The airline industry will face an increment in fuel consumption in flights from LA to Honolulu as climate change will make airplanes take a little longer to reach their destination. It may sound such a small thing, but it’s huge for the airline industry in terms of cost. Additional jet fuel will be needed each year that will probably add up to millions of dollars for the extra hours.

The findings were as a result of new research that surveyed US Department of Transportation data on 250,000 commercial flights connecting Honolulu to the West Coast. From the study, average flight times are not determined by daily weather but by climate change. Hence, the stronger the jet stream winds across the Pacific over the 21st century, the longer it will take to make round-trip flights.


Kris Karnauskas of the Woods Hole Oceanographic Institute and who was the lead author of the study explained that the main thing that influenced flight times was the Upper-level wind circulation patterns. As such, with every long flight, airlines have had to spend more fuel that results in an additional input of CO2 into the atmosphere.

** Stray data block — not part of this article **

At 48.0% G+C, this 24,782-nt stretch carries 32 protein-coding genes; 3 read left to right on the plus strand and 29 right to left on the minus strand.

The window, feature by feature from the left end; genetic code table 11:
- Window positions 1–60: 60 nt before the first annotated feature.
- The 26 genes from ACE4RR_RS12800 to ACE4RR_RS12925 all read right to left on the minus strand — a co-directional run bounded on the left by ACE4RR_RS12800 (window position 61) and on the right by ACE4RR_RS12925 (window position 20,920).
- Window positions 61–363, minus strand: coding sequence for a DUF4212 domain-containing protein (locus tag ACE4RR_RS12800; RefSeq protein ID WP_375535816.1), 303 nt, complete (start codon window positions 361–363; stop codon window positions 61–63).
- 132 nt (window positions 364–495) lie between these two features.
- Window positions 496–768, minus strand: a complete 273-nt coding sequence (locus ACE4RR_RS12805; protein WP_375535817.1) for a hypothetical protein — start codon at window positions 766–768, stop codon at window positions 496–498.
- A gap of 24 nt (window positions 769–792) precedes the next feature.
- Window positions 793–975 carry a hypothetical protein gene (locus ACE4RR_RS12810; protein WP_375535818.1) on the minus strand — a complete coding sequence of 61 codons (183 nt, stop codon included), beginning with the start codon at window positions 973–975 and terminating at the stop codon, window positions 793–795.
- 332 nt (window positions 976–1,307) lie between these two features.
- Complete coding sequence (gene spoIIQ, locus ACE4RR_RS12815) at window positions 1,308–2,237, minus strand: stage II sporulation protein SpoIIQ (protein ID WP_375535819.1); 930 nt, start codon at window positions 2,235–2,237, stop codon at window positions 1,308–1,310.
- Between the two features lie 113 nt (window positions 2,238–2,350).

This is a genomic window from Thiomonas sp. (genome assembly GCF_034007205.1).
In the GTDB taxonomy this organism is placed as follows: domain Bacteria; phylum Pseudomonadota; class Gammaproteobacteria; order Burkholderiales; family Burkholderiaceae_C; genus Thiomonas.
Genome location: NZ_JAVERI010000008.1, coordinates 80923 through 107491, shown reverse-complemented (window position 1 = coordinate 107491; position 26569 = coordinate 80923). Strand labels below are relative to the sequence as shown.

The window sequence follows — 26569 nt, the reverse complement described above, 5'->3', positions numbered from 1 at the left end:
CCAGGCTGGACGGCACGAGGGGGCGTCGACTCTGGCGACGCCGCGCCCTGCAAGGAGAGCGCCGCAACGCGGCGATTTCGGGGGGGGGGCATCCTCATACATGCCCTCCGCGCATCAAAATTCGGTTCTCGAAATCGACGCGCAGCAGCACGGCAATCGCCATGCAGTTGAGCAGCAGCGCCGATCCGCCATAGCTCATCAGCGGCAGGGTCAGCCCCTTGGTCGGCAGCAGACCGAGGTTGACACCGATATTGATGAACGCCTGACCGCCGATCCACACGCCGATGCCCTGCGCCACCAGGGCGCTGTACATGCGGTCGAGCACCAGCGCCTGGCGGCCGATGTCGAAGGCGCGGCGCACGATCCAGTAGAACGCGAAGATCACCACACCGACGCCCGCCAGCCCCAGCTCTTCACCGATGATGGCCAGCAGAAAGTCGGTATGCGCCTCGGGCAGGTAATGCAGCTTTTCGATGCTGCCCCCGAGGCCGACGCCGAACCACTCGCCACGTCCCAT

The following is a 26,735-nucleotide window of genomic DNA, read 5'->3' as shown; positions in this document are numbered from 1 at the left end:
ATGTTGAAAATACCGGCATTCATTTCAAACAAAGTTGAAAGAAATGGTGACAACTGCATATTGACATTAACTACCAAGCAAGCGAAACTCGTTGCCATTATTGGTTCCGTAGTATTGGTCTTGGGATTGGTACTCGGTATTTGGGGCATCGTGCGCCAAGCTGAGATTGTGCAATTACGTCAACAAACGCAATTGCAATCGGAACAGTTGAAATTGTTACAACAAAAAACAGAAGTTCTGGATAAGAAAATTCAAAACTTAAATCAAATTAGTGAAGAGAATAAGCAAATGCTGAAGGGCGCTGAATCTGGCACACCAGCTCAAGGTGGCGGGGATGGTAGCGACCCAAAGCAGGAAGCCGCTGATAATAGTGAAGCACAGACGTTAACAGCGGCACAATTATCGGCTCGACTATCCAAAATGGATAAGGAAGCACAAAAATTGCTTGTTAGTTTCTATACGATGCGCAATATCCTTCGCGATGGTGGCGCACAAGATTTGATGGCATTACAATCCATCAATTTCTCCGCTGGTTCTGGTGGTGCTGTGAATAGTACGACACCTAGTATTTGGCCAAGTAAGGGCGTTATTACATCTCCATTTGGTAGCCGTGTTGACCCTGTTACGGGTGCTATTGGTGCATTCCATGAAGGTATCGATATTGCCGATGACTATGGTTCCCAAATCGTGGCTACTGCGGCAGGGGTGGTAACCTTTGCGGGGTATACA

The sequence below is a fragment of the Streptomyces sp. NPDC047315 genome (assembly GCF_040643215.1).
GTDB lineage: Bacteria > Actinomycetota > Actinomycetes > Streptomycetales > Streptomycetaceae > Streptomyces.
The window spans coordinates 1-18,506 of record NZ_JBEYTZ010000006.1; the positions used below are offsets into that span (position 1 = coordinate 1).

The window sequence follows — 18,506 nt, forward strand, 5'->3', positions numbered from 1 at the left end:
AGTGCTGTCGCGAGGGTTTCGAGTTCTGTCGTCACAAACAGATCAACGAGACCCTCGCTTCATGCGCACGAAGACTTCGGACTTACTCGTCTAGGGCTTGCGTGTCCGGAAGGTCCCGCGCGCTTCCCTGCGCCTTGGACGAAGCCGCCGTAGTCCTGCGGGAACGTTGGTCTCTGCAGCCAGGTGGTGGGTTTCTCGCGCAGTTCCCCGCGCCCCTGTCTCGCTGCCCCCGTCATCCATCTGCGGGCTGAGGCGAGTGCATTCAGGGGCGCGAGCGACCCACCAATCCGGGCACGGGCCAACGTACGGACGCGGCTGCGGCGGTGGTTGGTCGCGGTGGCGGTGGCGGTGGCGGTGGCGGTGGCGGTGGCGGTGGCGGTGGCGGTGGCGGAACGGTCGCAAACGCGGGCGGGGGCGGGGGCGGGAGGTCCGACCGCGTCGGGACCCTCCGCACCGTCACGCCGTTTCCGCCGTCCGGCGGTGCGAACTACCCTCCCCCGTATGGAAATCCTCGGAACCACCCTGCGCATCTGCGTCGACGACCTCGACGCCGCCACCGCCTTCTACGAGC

The significant influence of air circulation patterns is the El Niño Southern Oscillation (ENSO) which Karnauskas and his team says that it is also a stout forecaster of high-altitude wind speed that brings forth the flight times. However, the air circulation patterns could keep changing as a result of the continued activity of pumping heat-trapping CO2 into the air.

Results from 30 diverse global climate models commonly used by the Intergovernmental Panel on Climate Change indicate that a warming world may transpose the jet stream. This means that airplanes could face stronger winds while traveling from California to Hawaii leading to the additional time and more fuel consumption. On the other hand, shorter flights and especially those going to eastbound could consume less fuel but those headed west still need the additional fuel.

But how and why do extra few minutes in the air matter? Apparently, small changes in flight times can lead to big economic and environmental costs.

Source: Nature